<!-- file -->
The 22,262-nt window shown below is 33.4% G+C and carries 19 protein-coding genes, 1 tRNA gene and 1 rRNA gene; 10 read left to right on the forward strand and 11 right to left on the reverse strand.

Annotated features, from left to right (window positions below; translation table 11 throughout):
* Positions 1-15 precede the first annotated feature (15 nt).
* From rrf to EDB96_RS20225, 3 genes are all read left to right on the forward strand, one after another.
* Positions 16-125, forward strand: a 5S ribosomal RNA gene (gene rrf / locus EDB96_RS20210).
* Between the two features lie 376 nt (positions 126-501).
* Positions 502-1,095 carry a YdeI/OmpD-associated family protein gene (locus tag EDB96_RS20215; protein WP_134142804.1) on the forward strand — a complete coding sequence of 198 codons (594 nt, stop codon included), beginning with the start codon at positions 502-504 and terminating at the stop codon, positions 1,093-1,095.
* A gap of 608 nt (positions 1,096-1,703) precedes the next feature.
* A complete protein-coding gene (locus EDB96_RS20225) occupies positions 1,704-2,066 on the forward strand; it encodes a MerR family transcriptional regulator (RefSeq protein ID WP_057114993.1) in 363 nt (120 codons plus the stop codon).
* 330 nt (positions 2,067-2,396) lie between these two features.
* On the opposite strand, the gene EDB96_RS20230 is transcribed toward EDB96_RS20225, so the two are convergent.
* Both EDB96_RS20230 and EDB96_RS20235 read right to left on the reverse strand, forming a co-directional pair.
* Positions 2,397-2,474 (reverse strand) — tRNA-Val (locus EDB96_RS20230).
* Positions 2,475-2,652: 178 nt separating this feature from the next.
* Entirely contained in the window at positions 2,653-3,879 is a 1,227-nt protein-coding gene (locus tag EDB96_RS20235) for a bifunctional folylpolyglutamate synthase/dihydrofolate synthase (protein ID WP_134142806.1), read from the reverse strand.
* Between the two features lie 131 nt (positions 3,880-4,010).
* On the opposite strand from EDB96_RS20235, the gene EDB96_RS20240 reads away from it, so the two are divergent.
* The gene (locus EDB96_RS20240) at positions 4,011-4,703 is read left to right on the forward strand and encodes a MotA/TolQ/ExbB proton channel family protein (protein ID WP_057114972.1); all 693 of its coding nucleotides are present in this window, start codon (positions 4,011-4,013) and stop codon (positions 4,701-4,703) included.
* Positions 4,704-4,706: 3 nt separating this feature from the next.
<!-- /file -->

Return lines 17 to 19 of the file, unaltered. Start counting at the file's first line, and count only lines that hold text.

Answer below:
* On the opposite strand from EDB96_RS20235, the gene EDB96_RS20240 reads away from it, so the two are divergent.
* The gene (locus EDB96_RS20240) at positions 4,011-4,703 is read left to right on the forward strand and encodes a MotA/TolQ/ExbB proton channel family protein (protein ID WP_057114972.1); all 693 of its coding nucleotides are present in this window, start codon (positions 4,011-4,013) and stop codon (positions 4,701-4,703) included.
* Positions 4,704-4,706: 3 nt separating this feature from the next.